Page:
THE World Bank usually prefers to point out the economic and social mistakes of its members countries to them at meetings that take place in private. A statement made up of a few lines may be issued at the end of such discussions, but usually, all that such statements say is that as a result of recent discussions, the Bank was making resources available to the member country, for specified purposes, BLAHN BLAH, BLAH!
But if one dismisses such Reports as diplomatic guff, one would be making a serious mistake. For the Bank does possess very strong analytical instruments, in the form of teams of multi-disciplined experts who can zoom in on a specific socio-economic problem in a selected country, flawlessly diagnose the factors that have created the problem, and offer concrete suggestions for their elimination.
In this connection, I vividly remember (with great regret) a study the Bank made of the growing pains of our capital, Accra, around the beginning of the 1970s, which came to nothing. The Bank did a thorough study of the water and sewerage problems of our expanding capital, persuaded the Government of the day to implement the plan, and a contract was awarded for the initial work to begin.
The work caused many of Accra's roads to be dug for pipes to be laid, both for the supply of water and the carting of sewerage. If that project had been completed, we wouldn't be seeing the flooding that occurs in Accra after heavy rainfall. Septic tanks would also have ceased to form part of many buildings. Some of our open gutters would have been covered, and the ugly sights we see of stinking garbage collecting by the roadside in gutters filled to the brim, would have been a thing of the past.
But for some unstated reasons, the project was peremptorily abandoned! And , as we have seen, the relentless expansion of Accra has thrown up nightmarish problems that call for a second look at the abandoned World Bank project. Of course, it will cost more now than it would have done at the time if we'd had the courage to implement it fully.
It is good that the institutional memory of the The World Bank does not incorporate grudges, for the Bank has done Ghana favour by producing a fantastic, new Report which sets out in great detail, the cost of the environmental degradation that we are blindly wreaking on our country. Entitled ”Ghana – Country Environmental Analysis”, the study looks at such problems as air pollution, deforestation and soil erosion, and (a subject close to my own heart) galamsey.
The Report states, quite unequivocally, that “environmental degradation is costing Ghana $6.3billion annually” or nearly 11 percent of the country’s Gross Domestic” as realised in 2017.
I shall, of course, commence my discussion of the Report with what the report has to say about galamsey. It notes that “Artisanal and small-scale gold mining” is a contributor to national wealth and poverty reduction. Production in the sector has increased substantially since 2010, in response to high gold prices, high unemployment, and a slump in agricultural production. However, much of this increase was owed to “illegal mining” or galamsey.
National galamsey employment numbers, though unknown, are quite high, with estimates range from 500,000 to 1.1 million workers. This implies that the informal gold mining economy may employ the equivalent of four to eight percent of Ghana’s workforce. But although the activity is acknowledged as “widespread”, the full geographic extent of galamsey is unknown, as data are limited, due to the clandestine nature of galamsey operations.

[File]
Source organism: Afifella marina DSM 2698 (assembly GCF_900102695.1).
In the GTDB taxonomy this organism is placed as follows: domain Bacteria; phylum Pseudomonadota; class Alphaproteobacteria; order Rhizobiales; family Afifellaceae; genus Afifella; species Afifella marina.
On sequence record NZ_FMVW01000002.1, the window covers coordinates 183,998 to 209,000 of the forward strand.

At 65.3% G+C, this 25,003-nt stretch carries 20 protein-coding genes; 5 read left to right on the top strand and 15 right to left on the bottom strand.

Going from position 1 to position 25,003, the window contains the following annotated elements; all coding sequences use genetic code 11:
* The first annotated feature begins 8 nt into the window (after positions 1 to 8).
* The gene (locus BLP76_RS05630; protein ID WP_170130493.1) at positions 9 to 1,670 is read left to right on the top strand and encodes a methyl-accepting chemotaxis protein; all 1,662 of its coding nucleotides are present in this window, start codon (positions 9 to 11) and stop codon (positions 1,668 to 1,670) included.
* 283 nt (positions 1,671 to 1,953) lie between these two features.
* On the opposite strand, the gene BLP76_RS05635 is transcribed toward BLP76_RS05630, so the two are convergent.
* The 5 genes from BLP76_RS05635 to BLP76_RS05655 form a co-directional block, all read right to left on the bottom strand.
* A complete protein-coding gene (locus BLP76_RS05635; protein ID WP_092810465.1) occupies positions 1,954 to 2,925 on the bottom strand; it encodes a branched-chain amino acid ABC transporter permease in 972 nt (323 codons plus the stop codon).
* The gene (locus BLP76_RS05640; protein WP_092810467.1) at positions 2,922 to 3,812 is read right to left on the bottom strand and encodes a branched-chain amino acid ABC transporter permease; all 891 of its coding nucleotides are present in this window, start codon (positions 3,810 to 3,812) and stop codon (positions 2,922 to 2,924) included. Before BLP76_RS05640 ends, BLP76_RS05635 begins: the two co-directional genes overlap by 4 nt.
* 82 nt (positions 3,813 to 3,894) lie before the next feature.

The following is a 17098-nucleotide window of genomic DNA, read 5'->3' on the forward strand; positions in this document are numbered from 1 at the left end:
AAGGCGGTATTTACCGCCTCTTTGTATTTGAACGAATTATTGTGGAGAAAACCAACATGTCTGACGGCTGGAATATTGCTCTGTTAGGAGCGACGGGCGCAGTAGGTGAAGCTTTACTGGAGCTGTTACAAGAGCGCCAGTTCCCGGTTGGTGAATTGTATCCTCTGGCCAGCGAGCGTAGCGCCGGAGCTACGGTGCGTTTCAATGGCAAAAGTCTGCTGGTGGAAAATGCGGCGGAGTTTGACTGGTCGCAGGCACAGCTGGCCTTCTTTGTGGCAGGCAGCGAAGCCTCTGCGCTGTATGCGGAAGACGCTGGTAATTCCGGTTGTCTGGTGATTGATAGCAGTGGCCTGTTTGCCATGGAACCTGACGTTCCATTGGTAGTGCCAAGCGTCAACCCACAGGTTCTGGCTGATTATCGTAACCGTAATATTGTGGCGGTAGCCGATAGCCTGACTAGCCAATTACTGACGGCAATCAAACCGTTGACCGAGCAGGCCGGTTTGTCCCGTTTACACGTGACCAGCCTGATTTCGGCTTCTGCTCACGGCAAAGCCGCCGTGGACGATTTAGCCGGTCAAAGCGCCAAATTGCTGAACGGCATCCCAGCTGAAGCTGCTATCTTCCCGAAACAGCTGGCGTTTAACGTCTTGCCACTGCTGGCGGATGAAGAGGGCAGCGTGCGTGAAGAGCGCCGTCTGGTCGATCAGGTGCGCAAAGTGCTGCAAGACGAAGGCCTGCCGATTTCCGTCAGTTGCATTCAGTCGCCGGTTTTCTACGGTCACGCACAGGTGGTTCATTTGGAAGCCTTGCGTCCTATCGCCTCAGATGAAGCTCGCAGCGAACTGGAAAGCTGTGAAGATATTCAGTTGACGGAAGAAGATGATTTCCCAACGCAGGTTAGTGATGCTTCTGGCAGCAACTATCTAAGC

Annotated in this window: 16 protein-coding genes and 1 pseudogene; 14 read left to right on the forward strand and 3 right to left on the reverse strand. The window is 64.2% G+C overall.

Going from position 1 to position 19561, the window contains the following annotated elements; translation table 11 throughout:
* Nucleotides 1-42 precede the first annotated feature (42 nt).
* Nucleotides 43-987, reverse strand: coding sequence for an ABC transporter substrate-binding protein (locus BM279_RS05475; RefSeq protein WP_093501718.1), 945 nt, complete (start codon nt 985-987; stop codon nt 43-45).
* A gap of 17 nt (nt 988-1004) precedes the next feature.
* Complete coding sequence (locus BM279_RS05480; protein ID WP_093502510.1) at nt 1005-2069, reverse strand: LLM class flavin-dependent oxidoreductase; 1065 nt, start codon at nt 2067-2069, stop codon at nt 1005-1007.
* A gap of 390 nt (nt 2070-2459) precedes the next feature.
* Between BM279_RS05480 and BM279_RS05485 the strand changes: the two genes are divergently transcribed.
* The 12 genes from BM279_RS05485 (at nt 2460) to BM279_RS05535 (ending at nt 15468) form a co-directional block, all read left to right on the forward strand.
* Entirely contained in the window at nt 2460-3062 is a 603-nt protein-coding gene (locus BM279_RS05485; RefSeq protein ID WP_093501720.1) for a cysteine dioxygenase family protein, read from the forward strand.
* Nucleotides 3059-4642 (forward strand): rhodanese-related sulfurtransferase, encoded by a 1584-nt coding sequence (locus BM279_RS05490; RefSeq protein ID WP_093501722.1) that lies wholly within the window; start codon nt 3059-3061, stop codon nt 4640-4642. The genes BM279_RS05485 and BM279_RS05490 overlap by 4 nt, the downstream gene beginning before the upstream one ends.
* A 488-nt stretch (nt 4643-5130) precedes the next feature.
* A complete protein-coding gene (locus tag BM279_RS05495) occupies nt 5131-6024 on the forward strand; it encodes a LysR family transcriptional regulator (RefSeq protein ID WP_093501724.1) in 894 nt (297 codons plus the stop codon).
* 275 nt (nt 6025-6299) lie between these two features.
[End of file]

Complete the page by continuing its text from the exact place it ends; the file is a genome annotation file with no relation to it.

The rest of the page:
One 2018 study identified 7,470 galamsey operations in 312 towns and villages, an average of 24 per locale, in the Western Region alone.
Illegal mining “leads to deforestation and loss of biodiversity, accelerates soil erosion and sedimentation, and water and air pollution,” the Report points out.
It adds: “ Increased turbidity, sediment loading, and heavy metal contamination in the Pra and Birim Rivers are attributed to galamsey, disrupting aquatic environments and fisheries and threatening access to potable water.”
The Report also reveals that “mineral belts coincide with Ghana’s remaining forested areas, posing a massive deforestation and forest degradation risk. The destruction of farmlands in galamsey areas has engendered food security issues, including increases in the price of staple crops”.
The World Bank Report further warns that “Gold and cocoa (especially) maintain an uneasy coexistence” and that “galamsey is a likely contributor to decreased cocoa health and yields.”
Meanwhile, a Professor at the Institute of Environment and Sanitation Studies at the University of Ghana has revealed that the use of mercury for illegal mining has psychological side effects on children in the mining area.
Professor Chris Gordon said the inhalation of the chemical substance used by the ‘galamseyers’ “poses a threat to the brain development of children that will effectively impede their overall academic performance.”
“They [galamseyers] use a substance called mercury to extract the gold from the ore, [which] when it is inhaled, has an impact on brain cells.”
(The World Bank Report made a link between the lowered IQ and the artisanal mining, when it found that children growing in these areas tend to be daft!) So, in effect, whilst galamsey is destroying cocoa farms and water-bodies that affect the current generation of Ghanaians, it is also laying the groundwork to ensure that their progeny does not grow up with the brains that can ensure their survival in the face of environmental and similar difficulties!